Thursday, August 24, 2017

The Inheritance - Budding Theatre


Review by John Lombard

If only King Lear had been a little nicer to his children.  Greg Gould's new play The Inheritance has a dead patriarch splitting his empire between three daughters - one unquestionably noble, the other two substantially more dodgy.

The King here is property mogul Lesley Archibald Essington (John Kelly), and the daughters are a motley crew.  Eldest Amanda (Alexandra Howard) is determined to follow in daddy's footsteps and run his company - despite a catastrophic track record in business.  Middle daughter Emily (Jess Waterhouse) has adopted the Paris Hilton model and translated her family's notoriety into a lucrative career as a tabloid sensation.

The youngest daughter is of course the good one: noble Gina (Linda Chen), a self-made doctor who waited tables at uni so she could pay her own way to a career helping the needy.

The personalities of the three daughters are set-up by a flashback opening scene, a parable where the three daughters - here played by child actors Martha Russell, Vivien Murray, and Erin Stiles - each try to wheedle a purchase out of their father.

Amanda of course wants to buy something she thinks she can flip for a quick profit.  Emily meanwhile uses her charm to twist a ludicrously expensive mirror out of dad.  Only Gina goes home with nothing, with her father rejecting the doll she wants as too old and ragged.  And just to ensure there is no doubt of Gina's overwhelming moral superiority, we even get to see her conquer the temptation to filch some cash from dad's wallet.

This is the set-up for a comedy where the craven heirs grovel and debase themselves for a slice of the fortune.  But the stakes are oddly low for the characters, with the will reading treated as a tedious formality.  Amanda already has her career, Emily is self-financing, and Gina is completely indifferent to it all.  Sure, $500 mil would be nice, but nobody faces poverty or imprisonment without a quick cash infusion.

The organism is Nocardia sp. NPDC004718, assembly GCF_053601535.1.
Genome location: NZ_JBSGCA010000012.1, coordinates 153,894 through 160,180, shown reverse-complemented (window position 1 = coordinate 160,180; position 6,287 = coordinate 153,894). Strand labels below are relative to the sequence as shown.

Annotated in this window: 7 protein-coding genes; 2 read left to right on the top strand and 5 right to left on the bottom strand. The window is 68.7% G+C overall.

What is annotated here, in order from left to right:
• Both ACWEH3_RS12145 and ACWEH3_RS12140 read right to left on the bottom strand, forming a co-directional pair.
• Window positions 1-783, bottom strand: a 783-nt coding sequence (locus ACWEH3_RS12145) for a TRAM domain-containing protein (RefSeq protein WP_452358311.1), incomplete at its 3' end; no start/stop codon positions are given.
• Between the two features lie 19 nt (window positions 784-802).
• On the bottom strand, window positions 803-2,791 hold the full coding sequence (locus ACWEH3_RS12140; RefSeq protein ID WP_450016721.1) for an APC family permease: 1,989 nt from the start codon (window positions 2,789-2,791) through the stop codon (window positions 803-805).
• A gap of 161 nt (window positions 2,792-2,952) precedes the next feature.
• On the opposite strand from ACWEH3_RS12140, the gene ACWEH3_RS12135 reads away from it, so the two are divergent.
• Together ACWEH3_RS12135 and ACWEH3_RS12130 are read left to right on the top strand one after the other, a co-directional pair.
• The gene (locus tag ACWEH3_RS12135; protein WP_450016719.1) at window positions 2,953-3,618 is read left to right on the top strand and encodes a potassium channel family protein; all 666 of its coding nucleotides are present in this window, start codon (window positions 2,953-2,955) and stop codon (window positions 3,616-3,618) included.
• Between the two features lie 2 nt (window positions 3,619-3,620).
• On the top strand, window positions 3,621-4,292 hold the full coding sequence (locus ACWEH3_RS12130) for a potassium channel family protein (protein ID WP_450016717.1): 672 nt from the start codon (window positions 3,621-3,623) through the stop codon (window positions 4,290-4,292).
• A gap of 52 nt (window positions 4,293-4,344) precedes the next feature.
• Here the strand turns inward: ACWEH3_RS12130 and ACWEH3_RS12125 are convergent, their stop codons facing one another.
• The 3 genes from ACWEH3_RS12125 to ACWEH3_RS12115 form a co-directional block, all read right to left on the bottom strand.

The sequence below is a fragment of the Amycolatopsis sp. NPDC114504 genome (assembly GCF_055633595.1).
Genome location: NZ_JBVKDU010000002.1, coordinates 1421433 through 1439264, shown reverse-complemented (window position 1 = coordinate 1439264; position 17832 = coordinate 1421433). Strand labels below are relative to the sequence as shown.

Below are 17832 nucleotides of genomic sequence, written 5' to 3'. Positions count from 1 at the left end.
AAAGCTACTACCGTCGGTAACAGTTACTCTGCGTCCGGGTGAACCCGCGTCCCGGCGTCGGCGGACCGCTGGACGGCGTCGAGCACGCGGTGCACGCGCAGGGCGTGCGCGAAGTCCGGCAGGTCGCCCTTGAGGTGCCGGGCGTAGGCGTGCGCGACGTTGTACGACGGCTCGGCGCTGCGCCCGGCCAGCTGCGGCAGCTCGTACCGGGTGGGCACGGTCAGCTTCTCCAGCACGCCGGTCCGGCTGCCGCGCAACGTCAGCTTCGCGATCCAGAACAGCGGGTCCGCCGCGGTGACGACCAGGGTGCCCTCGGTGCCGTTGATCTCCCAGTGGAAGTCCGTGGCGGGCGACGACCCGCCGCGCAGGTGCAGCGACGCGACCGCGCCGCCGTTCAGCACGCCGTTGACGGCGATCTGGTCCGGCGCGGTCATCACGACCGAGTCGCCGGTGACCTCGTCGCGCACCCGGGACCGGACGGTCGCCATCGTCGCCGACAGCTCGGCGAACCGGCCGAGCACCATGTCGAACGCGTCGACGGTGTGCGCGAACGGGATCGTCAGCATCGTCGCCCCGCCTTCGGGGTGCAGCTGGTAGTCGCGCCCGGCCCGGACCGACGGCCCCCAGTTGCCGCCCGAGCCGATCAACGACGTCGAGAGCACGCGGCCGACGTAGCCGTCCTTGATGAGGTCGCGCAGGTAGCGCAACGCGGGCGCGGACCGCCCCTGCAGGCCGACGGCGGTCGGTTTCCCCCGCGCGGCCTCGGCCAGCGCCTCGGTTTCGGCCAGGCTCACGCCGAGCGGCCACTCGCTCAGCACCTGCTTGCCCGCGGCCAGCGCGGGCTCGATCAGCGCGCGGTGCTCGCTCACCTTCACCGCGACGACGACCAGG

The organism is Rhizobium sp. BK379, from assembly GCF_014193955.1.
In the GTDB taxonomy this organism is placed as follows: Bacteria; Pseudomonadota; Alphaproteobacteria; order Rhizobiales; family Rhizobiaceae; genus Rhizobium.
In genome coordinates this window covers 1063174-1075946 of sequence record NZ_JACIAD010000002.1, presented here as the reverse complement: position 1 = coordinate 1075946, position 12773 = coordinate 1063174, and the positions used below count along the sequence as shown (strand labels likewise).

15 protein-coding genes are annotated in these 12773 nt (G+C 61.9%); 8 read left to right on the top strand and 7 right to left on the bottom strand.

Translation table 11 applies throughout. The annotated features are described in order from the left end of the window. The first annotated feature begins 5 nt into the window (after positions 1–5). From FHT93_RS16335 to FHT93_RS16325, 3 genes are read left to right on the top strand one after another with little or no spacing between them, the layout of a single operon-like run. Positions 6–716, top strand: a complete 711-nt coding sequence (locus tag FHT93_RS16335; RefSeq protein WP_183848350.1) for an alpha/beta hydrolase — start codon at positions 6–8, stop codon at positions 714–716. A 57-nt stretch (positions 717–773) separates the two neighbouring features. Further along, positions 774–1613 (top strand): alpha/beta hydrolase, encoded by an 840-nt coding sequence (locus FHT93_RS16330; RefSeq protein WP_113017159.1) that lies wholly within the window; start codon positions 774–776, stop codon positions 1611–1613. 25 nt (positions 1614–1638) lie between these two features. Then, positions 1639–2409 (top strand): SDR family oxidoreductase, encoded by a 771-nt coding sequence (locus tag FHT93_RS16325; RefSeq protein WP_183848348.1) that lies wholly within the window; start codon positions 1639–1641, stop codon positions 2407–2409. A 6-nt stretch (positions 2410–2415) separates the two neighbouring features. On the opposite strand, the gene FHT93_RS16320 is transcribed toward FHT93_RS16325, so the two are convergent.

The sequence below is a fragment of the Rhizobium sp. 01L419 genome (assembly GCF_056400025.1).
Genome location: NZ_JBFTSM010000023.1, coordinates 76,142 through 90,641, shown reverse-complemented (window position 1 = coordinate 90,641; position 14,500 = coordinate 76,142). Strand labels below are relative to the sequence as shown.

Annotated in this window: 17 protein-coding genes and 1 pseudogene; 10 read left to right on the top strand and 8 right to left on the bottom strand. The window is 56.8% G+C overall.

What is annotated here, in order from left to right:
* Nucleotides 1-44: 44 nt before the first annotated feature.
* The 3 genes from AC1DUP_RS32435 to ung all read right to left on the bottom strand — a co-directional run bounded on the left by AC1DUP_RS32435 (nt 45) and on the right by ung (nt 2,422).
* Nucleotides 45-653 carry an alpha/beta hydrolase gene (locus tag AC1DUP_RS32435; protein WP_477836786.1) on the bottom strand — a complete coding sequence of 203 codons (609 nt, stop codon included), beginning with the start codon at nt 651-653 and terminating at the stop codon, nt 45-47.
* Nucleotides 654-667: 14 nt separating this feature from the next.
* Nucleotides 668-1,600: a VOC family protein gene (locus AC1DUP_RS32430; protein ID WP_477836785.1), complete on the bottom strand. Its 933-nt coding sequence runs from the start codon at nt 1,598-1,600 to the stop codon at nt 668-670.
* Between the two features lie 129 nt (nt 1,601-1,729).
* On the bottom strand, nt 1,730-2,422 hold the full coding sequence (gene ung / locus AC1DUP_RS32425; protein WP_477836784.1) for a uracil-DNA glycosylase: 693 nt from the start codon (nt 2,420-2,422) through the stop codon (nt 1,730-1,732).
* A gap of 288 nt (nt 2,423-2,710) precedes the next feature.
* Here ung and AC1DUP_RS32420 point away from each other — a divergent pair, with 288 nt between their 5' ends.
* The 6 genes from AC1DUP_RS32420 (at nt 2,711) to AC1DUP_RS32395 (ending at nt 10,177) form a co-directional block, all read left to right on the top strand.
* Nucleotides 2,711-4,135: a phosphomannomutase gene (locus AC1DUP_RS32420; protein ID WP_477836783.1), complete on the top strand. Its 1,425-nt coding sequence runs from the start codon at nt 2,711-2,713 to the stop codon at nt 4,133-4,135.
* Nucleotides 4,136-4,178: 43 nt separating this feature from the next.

Instead the bulk of the conflict in the play concerns Lesley's histrionic widow Dianna (Victoria Hopkins), who holds up the will reading by locking herself in the bathroom and refusing to come out.  The daughters then each take their turn using a different strategy to coax her out - a monumental event waiting patiently on a petty problem.

While the family do snipe, for a family that should be squabbling over an inheritance they are unusually loving.  In particular their affection is notably physical with frequent hugs and embracing, particularly from party girl Emily, who also has a good line in mothering.    The elder sisters do seem a bit blasé about their father's recent demise, but Gould is not about to let a few moral foibles disqualify any of his characters from getting a happy ending - he loves them too much.

The play is exceptionally well cast, with actors playing to their strengths in the different parts.  The main discord is in the clash of acting styles in the legal team, with lawyer John Layder (Rob DeFries) and his flunky Paul (Vivek Sharma) seemingly performing in different plays.  At points, the play does struggle to find just the right tone: a monologue by Victoria Hopkins tries to shock the audience with raw intensity, and when she does so she loses the comedy that comes from delivering this speech while perched on a toilet.

At times, the play tilts towards farce, but always stops short of complete madness in favour of character comedy.  In a farce, a secret would normally lead to a series of increasingly complex lies, but in this play secrets exist only to be revealed: party poppers that burst with cheer rather than deadly landmines the characters have to tiptoe around.  The plotting can also meander, especially in the opening scenes, but Gould's excellent dialogue and clever jokes get us through the lean sequences.

Direction by Cate Clelland brings out the characters, but the blocking felt stale: in comedy so driven by relationships, it was distracting to see actors so frequently turn away from their conversations in favour of direct address to the audience.  The set design also jarred with the content of the play, with the broken picture frames and dour colours not reflecting the robust shamelessness of the family.

The big reveal of the play is so obvious that it will surprise no-one, but Gould's love for his characters won the day, with the result that a night of vibrant comedy was capped by a tender and moving finale.  Vanity, lust, greed - to Gould these are mere peccadillos, and completely forgivable when the company has been this entertaining.

In this play Gould stretches his wings and shifts from the short form to the family saga, and while sparkling dialogue does paper over some soggy plotting, perfectly cast actors and excellent jokes provide a truly delightful night of entertainment.

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